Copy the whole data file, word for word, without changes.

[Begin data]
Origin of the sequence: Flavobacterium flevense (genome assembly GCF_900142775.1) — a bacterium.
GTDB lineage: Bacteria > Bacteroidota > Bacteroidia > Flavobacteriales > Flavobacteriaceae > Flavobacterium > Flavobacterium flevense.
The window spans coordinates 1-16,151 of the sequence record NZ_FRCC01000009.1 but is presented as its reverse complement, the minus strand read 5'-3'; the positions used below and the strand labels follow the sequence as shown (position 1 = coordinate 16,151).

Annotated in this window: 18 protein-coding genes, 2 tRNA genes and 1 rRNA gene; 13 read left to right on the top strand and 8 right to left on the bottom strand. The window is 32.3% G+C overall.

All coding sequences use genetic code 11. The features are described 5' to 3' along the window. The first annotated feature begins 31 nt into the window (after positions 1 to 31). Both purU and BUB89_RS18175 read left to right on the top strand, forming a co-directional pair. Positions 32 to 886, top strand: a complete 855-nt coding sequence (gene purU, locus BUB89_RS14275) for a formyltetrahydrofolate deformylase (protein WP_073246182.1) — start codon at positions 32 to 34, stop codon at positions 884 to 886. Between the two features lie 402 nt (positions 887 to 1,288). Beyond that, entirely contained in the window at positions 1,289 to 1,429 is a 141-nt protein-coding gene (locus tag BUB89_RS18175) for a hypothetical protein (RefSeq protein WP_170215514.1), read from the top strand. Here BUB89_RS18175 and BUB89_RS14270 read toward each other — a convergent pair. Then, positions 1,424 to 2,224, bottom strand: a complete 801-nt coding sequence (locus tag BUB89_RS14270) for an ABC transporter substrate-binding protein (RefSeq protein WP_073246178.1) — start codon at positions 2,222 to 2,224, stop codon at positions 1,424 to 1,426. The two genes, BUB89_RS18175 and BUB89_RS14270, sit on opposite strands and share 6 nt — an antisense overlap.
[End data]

Origin of the sequence: Flavobacterium flevense (genome assembly GCF_900142775.1) — a bacterium.
GTDB lineage: Bacteria > Bacteroidota > Bacteroidia > Flavobacteriales > Flavobacteriaceae > Flavobacterium > Flavobacterium flevense.
The window spans coordinates 1-16,151 of the sequence record NZ_FRCC01000009.1 but is presented as its reverse complement, the minus strand read 5'-3'; the positions used below and the strand labels follow the sequence as shown (position 1 = coordinate 16,151).

Annotated in this window: 18 protein-coding genes, 2 tRNA genes and 1 rRNA gene; 13 read left to right on the top strand and 8 right to left on the bottom strand. The window is 32.3% G+C overall.

All coding sequences use genetic code 11. The features are described 5' to 3' along the window. The first annotated feature begins 31 nt into the window (after positions 1 to 31). Both purU and BUB89_RS18175 read left to right on the top strand, forming a co-directional pair. Positions 32 to 886, top strand: a complete 855-nt coding sequence (gene purU, locus BUB89_RS14275) for a formyltetrahydrofolate deformylase (protein WP_073246182.1) — start codon at positions 32 to 34, stop codon at positions 884 to 886. Between the two features lie 402 nt (positions 887 to 1,288). Beyond that, entirely contained in the window at positions 1,289 to 1,429 is a 141-nt protein-coding gene (locus tag BUB89_RS18175) for a hypothetical protein (RefSeq protein WP_170215514.1), read from the top strand. Here BUB89_RS18175 and BUB89_RS14270 read toward each other — a convergent pair. Then, positions 1,424 to 2,224, bottom strand: a complete 801-nt coding sequence (locus tag BUB89_RS14270) for an ABC transporter substrate-binding protein (RefSeq protein WP_073246178.1) — start codon at positions 2,222 to 2,224, stop codon at positions 1,424 to 1,426. The two genes, BUB89_RS18175 and BUB89_RS14270, sit on opposite strands and share 6 nt — an antisense overlap.